What are Individual Wastewater Disposal Systems?

Septic system for processing wastewater under construction in the yard of a home.

Valerie Loiseleux / Getty Images

Wastewater disposal systems, also known as a septic system, take the sewage from your home or business, treat it, and then release it into the ground. This can be an environmentally friendly way to get rid of wastewater if the septic system was designed properly, and if maintained properly.

Pre-Construction Information

The process of selecting the wastewater disposal systems starts once the soil has been altered on a piece of property. Many options of wastewater disposal systems may no longer be suitable due to differences in height and several other conditions affecting the location of the wastewater system.

If the property is graded or truncated, it may only be suitable for one system. Some of the alternatives may also require that additional soil is hauled to replace the soil removed. There are many types of wastewater systems. The type best suited for your property will depend upon five major factors:

  • Soil permeability
  • Seasonal water table depths
  • Size and shape of the building
  • Location of building
  • Uses of the property

Soil Permeability

Permeability is defined as the rate at which water will move in soil. Most wastewater systems utilize the soil to dispose of the treated effluent, so its basic information to know the properties and permeability of a site. Identifying this information, you can determine the area needed to dispose of the effluent generated by the building.

Soils that have low clay contents usually will have high permeability rates, requiring less absorption area, and occupying less space to work and collect effluents. Soils with high clay content, reddish-color soils, are not the best type of soils for individual wastewater collection systems.

Depth to Seasonal Water Tables

Seasonal water tables are caused by a restrictive layer, like clayey soils, that restrict the movement of runoff water deeper into the soil. As rainfall increases, the soil material above these layers becomes saturated, reducing the capacity to absorb water. These water tables may surface in ditches or near the lower parts of hillsides. Sometimes they may even flow laterally in the soil to an area that allows movement into drinking water aquifers.

Once wastewater enters a saturated soil, it moves rapidly and prevents the soil from effectively filtering the pathogens, bacteria, and viruses, present in the wastewater. For these reasons, it's essential that any underground wastewater system is placed at least 12 inches above seasonal water tables. Often these water tables are so close to the soil surface that a 12-inch separation would put a wastewater system above the soil surface, preventing the use of several types of wastewater systems.

Property Size and Shape

Some parcels of property are so small or narrow that certain types of wastewater systems cannot be physically installed. This also occurs as there are specific code regulations regarding the minimum installation distance from property lines, buildings, water wells, and other building components.

Sometimes the combination of parcel layout with low permeability soils will reduce the individual wastewater system options available. Size is the factor that most often renders property unsuitable for an individual wastewater system. With enough property to work with, a wastewater system can be designed at almost every site.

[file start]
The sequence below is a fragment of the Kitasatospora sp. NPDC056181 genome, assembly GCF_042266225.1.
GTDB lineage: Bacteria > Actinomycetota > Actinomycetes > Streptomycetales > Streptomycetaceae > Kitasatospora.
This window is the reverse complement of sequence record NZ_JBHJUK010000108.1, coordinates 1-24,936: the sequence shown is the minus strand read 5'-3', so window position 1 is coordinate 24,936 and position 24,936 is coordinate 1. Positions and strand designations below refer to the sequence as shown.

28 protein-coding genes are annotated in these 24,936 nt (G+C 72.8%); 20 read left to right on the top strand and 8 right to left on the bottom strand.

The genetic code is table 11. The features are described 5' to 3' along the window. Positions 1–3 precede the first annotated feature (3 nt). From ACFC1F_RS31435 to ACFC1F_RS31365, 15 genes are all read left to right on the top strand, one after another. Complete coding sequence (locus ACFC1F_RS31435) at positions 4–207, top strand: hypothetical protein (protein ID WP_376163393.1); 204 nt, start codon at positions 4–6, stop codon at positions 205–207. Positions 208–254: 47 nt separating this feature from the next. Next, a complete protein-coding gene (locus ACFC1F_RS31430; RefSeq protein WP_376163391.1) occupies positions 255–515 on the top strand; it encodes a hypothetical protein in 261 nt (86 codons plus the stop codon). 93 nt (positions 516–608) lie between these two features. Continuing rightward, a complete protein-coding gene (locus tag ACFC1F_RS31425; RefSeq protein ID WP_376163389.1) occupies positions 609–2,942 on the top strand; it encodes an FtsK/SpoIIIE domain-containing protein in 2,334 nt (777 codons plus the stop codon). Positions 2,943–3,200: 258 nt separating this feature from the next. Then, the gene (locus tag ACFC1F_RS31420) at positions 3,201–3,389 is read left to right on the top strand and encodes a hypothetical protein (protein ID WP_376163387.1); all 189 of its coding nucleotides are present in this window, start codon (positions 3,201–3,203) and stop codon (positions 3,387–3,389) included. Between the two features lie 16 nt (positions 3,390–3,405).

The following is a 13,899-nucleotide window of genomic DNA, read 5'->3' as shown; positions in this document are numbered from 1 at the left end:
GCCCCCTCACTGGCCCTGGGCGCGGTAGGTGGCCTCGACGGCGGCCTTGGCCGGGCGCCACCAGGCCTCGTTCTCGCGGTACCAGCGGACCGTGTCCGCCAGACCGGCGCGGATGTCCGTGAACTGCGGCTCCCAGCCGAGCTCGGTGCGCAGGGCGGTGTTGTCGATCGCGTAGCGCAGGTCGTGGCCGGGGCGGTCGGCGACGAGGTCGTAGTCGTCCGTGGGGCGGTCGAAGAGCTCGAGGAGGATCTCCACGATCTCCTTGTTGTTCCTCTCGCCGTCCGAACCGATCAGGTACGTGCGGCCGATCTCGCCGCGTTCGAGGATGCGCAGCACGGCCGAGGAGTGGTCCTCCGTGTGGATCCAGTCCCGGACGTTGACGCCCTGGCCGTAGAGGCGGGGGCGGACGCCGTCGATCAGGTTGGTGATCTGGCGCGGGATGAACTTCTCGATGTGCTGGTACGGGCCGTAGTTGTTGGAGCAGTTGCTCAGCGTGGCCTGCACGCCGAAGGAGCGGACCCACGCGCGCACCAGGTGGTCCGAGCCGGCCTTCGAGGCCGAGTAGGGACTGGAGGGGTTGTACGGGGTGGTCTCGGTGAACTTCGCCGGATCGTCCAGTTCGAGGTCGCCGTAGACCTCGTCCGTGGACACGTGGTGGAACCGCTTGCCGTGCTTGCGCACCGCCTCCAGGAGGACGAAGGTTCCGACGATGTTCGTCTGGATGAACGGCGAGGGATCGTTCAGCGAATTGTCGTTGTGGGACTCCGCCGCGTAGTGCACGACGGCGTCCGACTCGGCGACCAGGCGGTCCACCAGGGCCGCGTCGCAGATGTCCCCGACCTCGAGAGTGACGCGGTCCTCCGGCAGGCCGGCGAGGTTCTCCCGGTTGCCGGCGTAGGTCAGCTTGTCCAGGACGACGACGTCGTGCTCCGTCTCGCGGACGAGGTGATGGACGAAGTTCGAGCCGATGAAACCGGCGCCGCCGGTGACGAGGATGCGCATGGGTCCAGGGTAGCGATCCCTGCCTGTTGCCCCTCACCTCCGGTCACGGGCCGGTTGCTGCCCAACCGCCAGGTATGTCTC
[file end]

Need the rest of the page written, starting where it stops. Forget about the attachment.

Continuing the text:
Home Placement on the Property

Sometimes the area selected for the house site is also the best site for a wastewater system. This often will require the installation of a more expensive system and sometimes off-site systems for wastewater treatment. Eventually, small pump stations and other mechanical pieces of equipment are required to transport wastewater to the corresponding system, increasing construction costs and introducing other maintenance problems to the owner.

Building Use

A few types of wastewater systems, aerobic treatment plants, for example, need to be used daily to function properly. The use of these systems is not recommended on structures used occasionally such as weekend, condos, or vacation homes.

Septic Tank and Mound Wastewater System

Effluent is pumped into a gravel bed or trenches on top of a bed of sand. Sandy soil carefully placed above the plowed ground surface treats the effluent before it moves into the natural soil. The system extends on-site system use in areas with high groundwater, high bedrock, or tighter clay soils.

Evaporation and Absorption Bed

Effluent from a septic tank or aerobic tank flows into gravel trenches or chambers in a mound of sandy soil. Less permeable soil placed at the surface of the mound helps shed rain from the system. Trees that grow around the system and plants on top of the system pull liquid from the sand and transpire the water into the air. Some effluent may seep into the soil. This system can only be considered in a climate where evaporation consistently exceeds rainfall.

Sand Filters

Open or buried beds of sand may receive single or repeated applications of effluent, which passes through the media and drains from the gravel and pipe network below the filter. Effluent may be discharged to the environment directly or into a soil absorption or land treatment system. Disinfection often precedes discharge into a stream or land irrigation. Certain types of filters can significantly reduce nitrogen and may be used in areas where soil absorption is impossible.